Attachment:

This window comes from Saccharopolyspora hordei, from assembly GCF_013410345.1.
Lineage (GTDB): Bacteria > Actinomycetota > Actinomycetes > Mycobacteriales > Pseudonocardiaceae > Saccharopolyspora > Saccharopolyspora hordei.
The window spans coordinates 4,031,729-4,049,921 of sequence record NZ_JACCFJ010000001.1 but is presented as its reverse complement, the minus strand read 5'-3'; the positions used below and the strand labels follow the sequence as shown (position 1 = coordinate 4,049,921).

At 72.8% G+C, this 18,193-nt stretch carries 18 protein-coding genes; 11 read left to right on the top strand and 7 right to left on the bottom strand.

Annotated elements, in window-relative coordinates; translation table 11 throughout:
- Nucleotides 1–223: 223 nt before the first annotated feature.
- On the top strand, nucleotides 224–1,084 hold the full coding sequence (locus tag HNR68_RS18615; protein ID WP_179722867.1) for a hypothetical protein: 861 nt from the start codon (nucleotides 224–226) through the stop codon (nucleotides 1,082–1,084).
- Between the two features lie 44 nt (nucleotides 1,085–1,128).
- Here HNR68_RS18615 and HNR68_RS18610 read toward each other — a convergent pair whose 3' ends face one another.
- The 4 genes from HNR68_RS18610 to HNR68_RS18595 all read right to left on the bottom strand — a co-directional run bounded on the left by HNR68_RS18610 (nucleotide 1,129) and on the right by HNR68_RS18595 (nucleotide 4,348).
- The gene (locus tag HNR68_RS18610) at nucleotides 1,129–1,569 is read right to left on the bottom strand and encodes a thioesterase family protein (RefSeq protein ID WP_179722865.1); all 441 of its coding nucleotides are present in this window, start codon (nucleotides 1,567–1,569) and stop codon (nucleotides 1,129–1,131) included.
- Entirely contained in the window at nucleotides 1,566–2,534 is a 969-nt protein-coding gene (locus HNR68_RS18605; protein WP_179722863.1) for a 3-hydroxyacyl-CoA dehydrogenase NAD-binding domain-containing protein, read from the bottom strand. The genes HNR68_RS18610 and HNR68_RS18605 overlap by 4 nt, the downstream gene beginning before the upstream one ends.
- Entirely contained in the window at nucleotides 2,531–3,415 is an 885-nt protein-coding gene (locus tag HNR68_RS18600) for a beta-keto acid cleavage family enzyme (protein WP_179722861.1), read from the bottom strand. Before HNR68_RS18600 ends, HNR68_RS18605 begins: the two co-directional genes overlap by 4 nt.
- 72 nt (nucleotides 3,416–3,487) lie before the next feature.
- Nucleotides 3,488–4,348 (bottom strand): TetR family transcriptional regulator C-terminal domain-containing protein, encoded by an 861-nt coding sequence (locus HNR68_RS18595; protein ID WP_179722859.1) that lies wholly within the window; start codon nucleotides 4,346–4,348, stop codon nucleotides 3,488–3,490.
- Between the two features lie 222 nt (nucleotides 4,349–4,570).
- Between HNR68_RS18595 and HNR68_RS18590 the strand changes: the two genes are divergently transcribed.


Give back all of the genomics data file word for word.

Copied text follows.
This window comes from Saccharopolyspora hordei, from assembly GCF_013410345.1.
Lineage (GTDB): Bacteria > Actinomycetota > Actinomycetes > Mycobacteriales > Pseudonocardiaceae > Saccharopolyspora > Saccharopolyspora hordei.
The window spans coordinates 4,031,729-4,049,921 of sequence record NZ_JACCFJ010000001.1 but is presented as its reverse complement, the minus strand read 5'-3'; the positions used below and the strand labels follow the sequence as shown (position 1 = coordinate 4,049,921).

At 72.8% G+C, this 18,193-nt stretch carries 18 protein-coding genes; 11 read left to right on the top strand and 7 right to left on the bottom strand.

Annotated elements, in window-relative coordinates; translation table 11 throughout:
- Nucleotides 1–223: 223 nt before the first annotated feature.
- On the top strand, nucleotides 224–1,084 hold the full coding sequence (locus tag HNR68_RS18615; protein ID WP_179722867.1) for a hypothetical protein: 861 nt from the start codon (nucleotides 224–226) through the stop codon (nucleotides 1,082–1,084).
- Between the two features lie 44 nt (nucleotides 1,085–1,128).
- Here HNR68_RS18615 and HNR68_RS18610 read toward each other — a convergent pair whose 3' ends face one another.
- The 4 genes from HNR68_RS18610 to HNR68_RS18595 all read right to left on the bottom strand — a co-directional run bounded on the left by HNR68_RS18610 (nucleotide 1,129) and on the right by HNR68_RS18595 (nucleotide 4,348).
- The gene (locus tag HNR68_RS18610) at nucleotides 1,129–1,569 is read right to left on the bottom strand and encodes a thioesterase family protein (RefSeq protein ID WP_179722865.1); all 441 of its coding nucleotides are present in this window, start codon (nucleotides 1,567–1,569) and stop codon (nucleotides 1,129–1,131) included.
- Entirely contained in the window at nucleotides 1,566–2,534 is a 969-nt protein-coding gene (locus HNR68_RS18605; protein WP_179722863.1) for a 3-hydroxyacyl-CoA dehydrogenase NAD-binding domain-containing protein, read from the bottom strand. The genes HNR68_RS18610 and HNR68_RS18605 overlap by 4 nt, the downstream gene beginning before the upstream one ends.
- Entirely contained in the window at nucleotides 2,531–3,415 is an 885-nt protein-coding gene (locus tag HNR68_RS18600) for a beta-keto acid cleavage family enzyme (protein WP_179722861.1), read from the bottom strand. Before HNR68_RS18600 ends, HNR68_RS18605 begins: the two co-directional genes overlap by 4 nt.
- 72 nt (nucleotides 3,416–3,487) lie before the next feature.
- Nucleotides 3,488–4,348 (bottom strand): TetR family transcriptional regulator C-terminal domain-containing protein, encoded by an 861-nt coding sequence (locus HNR68_RS18595; protein ID WP_179722859.1) that lies wholly within the window; start codon nucleotides 4,346–4,348, stop codon nucleotides 3,488–3,490.
- Between the two features lie 222 nt (nucleotides 4,349–4,570).
- Between HNR68_RS18595 and HNR68_RS18590 the strand changes: the two genes are divergently transcribed.